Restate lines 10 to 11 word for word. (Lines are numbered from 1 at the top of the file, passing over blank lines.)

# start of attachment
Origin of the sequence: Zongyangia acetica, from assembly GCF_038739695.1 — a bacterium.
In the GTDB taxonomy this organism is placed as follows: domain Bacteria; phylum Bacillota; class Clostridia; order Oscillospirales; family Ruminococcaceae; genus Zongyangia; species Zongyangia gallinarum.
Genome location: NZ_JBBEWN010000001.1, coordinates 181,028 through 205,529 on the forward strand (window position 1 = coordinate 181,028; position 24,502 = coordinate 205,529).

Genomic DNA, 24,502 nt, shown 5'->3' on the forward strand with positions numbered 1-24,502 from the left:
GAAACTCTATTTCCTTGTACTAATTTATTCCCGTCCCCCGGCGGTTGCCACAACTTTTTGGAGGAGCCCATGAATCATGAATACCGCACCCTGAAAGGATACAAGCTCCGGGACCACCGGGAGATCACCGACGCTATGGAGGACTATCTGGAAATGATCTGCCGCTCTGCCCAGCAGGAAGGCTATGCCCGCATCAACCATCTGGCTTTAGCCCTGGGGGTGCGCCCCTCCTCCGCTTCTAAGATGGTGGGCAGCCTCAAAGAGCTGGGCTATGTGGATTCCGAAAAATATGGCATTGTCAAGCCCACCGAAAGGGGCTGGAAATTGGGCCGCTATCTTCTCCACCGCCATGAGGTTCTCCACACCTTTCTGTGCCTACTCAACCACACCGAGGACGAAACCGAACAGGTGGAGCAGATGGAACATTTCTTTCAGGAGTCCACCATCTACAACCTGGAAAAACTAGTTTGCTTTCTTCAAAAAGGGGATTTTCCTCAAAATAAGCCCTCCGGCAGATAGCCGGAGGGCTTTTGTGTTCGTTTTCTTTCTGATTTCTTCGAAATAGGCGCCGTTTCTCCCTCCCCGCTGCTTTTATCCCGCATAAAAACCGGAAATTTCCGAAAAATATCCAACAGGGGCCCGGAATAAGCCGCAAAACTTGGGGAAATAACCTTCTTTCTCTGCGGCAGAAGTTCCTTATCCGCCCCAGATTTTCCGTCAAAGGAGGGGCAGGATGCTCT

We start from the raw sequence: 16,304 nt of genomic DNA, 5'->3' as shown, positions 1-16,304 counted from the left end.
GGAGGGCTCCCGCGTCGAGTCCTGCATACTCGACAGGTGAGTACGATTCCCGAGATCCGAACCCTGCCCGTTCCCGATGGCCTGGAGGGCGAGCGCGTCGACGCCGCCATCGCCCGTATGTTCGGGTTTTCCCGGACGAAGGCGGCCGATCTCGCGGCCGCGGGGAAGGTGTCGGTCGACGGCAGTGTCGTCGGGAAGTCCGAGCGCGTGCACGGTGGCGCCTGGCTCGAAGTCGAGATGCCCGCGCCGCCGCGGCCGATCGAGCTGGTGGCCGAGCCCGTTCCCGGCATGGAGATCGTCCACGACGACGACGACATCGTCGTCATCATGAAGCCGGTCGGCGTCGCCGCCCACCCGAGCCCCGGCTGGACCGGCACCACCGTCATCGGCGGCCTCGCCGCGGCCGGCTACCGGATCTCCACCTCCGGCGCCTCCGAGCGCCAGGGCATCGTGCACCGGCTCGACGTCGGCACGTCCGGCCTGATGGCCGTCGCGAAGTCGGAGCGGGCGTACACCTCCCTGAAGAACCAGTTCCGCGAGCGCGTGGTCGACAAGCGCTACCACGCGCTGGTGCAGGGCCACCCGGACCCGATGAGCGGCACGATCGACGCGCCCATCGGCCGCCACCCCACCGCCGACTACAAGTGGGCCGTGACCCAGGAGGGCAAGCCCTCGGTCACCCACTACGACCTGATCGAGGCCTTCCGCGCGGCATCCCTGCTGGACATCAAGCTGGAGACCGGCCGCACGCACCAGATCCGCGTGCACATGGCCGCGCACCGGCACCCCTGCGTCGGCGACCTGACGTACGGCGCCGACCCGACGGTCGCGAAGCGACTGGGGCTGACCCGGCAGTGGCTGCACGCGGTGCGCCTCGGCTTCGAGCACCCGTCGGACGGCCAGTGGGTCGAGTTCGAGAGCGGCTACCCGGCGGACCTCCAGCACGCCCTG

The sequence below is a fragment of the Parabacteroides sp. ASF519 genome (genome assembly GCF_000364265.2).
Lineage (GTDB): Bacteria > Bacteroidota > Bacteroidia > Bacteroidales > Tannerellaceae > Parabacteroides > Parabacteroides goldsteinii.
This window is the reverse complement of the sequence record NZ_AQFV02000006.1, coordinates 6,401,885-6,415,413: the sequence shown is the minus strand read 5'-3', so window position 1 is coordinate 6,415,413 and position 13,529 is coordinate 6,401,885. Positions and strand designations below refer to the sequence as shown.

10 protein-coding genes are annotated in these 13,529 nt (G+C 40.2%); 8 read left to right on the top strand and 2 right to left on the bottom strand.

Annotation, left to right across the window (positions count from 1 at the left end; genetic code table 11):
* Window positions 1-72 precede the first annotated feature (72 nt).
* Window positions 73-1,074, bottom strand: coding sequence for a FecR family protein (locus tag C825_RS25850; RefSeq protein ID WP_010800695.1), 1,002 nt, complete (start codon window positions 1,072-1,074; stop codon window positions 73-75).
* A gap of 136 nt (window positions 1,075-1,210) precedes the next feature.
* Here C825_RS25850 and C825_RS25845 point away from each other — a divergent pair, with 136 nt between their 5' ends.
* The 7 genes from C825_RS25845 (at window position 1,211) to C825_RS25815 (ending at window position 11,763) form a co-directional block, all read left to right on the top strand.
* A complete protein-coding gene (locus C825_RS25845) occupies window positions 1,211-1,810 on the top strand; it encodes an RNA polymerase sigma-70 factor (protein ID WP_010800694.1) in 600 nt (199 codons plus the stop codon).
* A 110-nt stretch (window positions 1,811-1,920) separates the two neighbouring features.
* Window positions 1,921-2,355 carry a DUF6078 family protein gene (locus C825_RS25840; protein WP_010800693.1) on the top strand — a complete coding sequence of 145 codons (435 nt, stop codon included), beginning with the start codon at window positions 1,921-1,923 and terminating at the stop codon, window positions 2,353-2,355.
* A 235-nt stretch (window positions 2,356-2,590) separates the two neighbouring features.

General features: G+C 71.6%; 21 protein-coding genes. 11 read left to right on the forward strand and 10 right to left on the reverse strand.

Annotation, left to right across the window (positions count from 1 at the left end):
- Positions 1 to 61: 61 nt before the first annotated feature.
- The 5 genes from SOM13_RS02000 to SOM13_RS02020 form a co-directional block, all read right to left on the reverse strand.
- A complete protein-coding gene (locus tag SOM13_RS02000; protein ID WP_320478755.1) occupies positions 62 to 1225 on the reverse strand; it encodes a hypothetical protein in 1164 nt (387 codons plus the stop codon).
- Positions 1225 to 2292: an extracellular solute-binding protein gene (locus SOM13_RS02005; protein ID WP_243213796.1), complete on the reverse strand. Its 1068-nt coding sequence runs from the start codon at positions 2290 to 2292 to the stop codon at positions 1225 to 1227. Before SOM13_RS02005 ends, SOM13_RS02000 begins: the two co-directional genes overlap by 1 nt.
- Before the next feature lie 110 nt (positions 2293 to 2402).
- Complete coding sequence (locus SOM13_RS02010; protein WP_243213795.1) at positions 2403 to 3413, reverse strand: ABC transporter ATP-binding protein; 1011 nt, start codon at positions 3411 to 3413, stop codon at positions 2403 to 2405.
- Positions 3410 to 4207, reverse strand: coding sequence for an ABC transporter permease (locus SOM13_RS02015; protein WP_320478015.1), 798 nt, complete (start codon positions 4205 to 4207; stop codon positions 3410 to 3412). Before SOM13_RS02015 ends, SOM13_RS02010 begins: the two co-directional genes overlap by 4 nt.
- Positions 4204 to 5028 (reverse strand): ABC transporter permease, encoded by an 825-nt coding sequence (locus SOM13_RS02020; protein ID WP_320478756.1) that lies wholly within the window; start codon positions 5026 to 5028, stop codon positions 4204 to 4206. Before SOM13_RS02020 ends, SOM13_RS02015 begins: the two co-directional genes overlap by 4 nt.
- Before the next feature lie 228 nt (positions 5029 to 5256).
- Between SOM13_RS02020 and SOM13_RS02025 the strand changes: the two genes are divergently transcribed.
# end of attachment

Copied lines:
This window is the reverse complement of the sequence record NZ_AQFV02000006.1, coordinates 6,401,885-6,415,413: the sequence shown is the minus strand read 5'-3', so window position 1 is coordinate 6,415,413 and position 13,529 is coordinate 6,401,885. Positions and strand designations below refer to the sequence as shown.

10 protein-coding genes are annotated in these 13,529 nt (G+C 40.2%); 8 read left to right on the top strand and 2 right to left on the bottom strand.